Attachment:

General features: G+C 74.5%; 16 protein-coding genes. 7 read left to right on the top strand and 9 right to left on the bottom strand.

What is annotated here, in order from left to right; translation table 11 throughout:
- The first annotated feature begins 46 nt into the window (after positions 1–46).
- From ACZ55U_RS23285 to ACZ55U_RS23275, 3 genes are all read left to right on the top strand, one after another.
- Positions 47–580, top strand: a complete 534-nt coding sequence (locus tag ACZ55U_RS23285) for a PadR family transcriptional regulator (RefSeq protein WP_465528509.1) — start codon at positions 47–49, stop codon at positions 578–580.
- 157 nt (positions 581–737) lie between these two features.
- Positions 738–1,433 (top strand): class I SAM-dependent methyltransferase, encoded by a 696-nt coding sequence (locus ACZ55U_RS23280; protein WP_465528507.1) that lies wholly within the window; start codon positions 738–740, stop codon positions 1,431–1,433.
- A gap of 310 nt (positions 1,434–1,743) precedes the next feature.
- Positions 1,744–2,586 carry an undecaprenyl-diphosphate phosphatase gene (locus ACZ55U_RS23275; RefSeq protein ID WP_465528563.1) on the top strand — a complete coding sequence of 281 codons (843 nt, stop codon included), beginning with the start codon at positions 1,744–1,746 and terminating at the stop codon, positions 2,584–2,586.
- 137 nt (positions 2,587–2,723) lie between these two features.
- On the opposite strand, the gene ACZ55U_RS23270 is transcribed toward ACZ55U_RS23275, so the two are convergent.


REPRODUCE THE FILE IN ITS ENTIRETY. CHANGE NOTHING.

General features: G+C 74.5%; 16 protein-coding genes. 7 read left to right on the top strand and 9 right to left on the bottom strand.

What is annotated here, in order from left to right; translation table 11 throughout:
- The first annotated feature begins 46 nt into the window (after positions 1–46).
- From ACZ55U_RS23285 to ACZ55U_RS23275, 3 genes are all read left to right on the top strand, one after another.
- Positions 47–580, top strand: a complete 534-nt coding sequence (locus tag ACZ55U_RS23285) for a PadR family transcriptional regulator (RefSeq protein WP_465528509.1) — start codon at positions 47–49, stop codon at positions 578–580.
- 157 nt (positions 581–737) lie between these two features.
- Positions 738–1,433 (top strand): class I SAM-dependent methyltransferase, encoded by a 696-nt coding sequence (locus ACZ55U_RS23280; protein WP_465528507.1) that lies wholly within the window; start codon positions 738–740, stop codon positions 1,431–1,433.
- A gap of 310 nt (positions 1,434–1,743) precedes the next feature.
- Positions 1,744–2,586 carry an undecaprenyl-diphosphate phosphatase gene (locus ACZ55U_RS23275; RefSeq protein ID WP_465528563.1) on the top strand — a complete coding sequence of 281 codons (843 nt, stop codon included), beginning with the start codon at positions 1,744–1,746 and terminating at the stop codon, positions 2,584–2,586.
- 137 nt (positions 2,587–2,723) lie between these two features.
- On the opposite strand, the gene ACZ55U_RS23270 is transcribed toward ACZ55U_RS23275, so the two are convergent.